We got to Neuquen, and fortunately our friends, Lee and Edgardo, were waiting for us. We had lunch, but Tony's head was killing him. His cold had gotten much worse. The baby's eyes also started getting red, swollen, and goopy. Oh, God, I thought, WHAT NOW???
Edgardo was so kind - they fed us, let us shower there, then took us all to the hospital. We are thankful for the free hospitals here, at least we didn't have to worry about a huge bill. As we were driving there and walking in, it was very dusty and very windy. Edgardo said it was ash. From the volcano. It was blowing everywhere, making our throats feel scratchy, skin gritty, and eyes irritated, on top of the . Plus just regular dust from the desert landscape.
The doctor attending saw both the baby and Tony. Conjunctivitis and sinusitis, respectively. Tony was really sick by this point with a splitting headache, and baby was noticibly deteriorating.
Tony was sent home with antibiotics, and the baby with a prescription for antibiotic eye drops. Which she screams bloody murder over because they sting. It's a nightmare and I can't help but think at those moments, Oh God, why did we come here??? To see our kids suffer like this? One night she looked at me and said, "Mommy you hate me." Ugh, knife to my heart. I said, "No, Mommy loves you! That's why I'm giving you your medication." She just looked at me with sad little eyes and said "No, you hate me, you hate me."
I wanted to get on a plane right then and there and go home.
Our other two got sick as well. Hopefully it's just a bad cold. But I am so sensitive and traumatized that I am just sure they will be next to the hospital.
Our first night in Patagonia, we were invited to a dinner at church for all the moms. Today, Sunday, is Mother's Day here in Argentina. Tony was sick in bed, the baby had fallen asleep, but he encouraged me to go with the kids. It was just around the corner.
My throat started hurting as soon as we got there. I found it hurt and I had trouble speaking. I felt rude, but as soon as we ate, I had to excuse us to go home to our little, tiny, one bedroom temporary apartment three blocks away. I came back to Tony hacking up a lung, spitting out green stuff, and with a migraine type headache. All I could do was pray for him. I put my hand on his forehead and just prayed desperate prayers. And cried. After we prayed he said he felt better, his headache was almost gone. At least for a bit. It came back in the middle of the night.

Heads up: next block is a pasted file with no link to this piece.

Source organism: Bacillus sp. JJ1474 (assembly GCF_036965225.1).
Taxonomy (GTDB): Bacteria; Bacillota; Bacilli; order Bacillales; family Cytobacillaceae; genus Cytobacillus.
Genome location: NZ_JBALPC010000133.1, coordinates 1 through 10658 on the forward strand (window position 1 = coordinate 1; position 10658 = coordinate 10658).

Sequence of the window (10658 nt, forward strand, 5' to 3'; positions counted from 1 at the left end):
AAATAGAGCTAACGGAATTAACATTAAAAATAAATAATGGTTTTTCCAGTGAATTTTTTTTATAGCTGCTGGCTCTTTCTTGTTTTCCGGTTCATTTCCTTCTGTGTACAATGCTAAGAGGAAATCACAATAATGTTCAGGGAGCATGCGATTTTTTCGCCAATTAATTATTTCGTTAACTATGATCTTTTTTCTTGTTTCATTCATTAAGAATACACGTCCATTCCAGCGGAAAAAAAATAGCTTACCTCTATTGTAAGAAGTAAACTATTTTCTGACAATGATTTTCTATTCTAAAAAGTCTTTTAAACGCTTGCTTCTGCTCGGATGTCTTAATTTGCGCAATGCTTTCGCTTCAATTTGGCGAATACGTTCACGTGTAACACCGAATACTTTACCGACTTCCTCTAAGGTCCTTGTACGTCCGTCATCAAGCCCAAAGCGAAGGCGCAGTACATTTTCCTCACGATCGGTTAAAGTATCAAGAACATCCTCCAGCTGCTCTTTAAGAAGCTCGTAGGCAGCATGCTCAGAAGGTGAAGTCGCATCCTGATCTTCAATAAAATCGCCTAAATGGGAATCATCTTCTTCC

So here we are, our second day in Patagonia and it's impossibly hard. So hard that we have even thought of returning. Going back. We had such a good life, what on earth were we thinking?
Even Tony said back in Buenos Aires when everything started hitting the fan that if God gave him a plane to get on, he'd get on it in a second and go back to the United States.
Feeling like complete failures at the moment. But, honestly, all I care about are my kids. I'm okay with admitting maybe we made a mistake, maybe we didn't hear God? Maybe we were wrong to come here. It's certainly not worth losing one of our children over. Does that make us lesser Christians? Weaker? I don't know, maybe. But my first ministry is my kids. If they are not okay, neither are we.
Tony really surprised me when he mentioned going back. We never thought our trials would come in this way, regarding the health of our family.
I have had stomach issues since we got here. I've been to the bathroom at least half a dozen times today. I never have diarhhea. Never. It's hard to be sick and see your kids sick and see your husband lying flat on the bed sick as a dog and being in a foreign country. It makes you just want to cry, really.
So, that's what it's been like here. Please pray for us. I have no problem asking, begging at this point. We are desparate for prayers and direction.
UPDATE: It's Tuesday now, things are getting worse, if that were possible. Will write about it as soon as we come out of this hole. Our little one-room apartment has turned into a hospital. I'll get to writing about it when I get a spare moment between nursing my family and trying to care for myself in the process. Thanks for all the prayers - we miss you all. Lots of love.
Romans 8:18 "For I reckon that the sufferings of this present time are not worthy to be compared with the glory which shall be revealed in us."
2 Corinthians 1:5 "For as the sufferings of Christ abound in us, so our consolation also aboundeth by Christ."
2 Corinthians 1:6 "And whether we be afflicted, it is for your consolation and salvation, which is effectual in the enduring of the same sufferings which we also suffer: or whether we be comforted, it is for your consolation and salvation."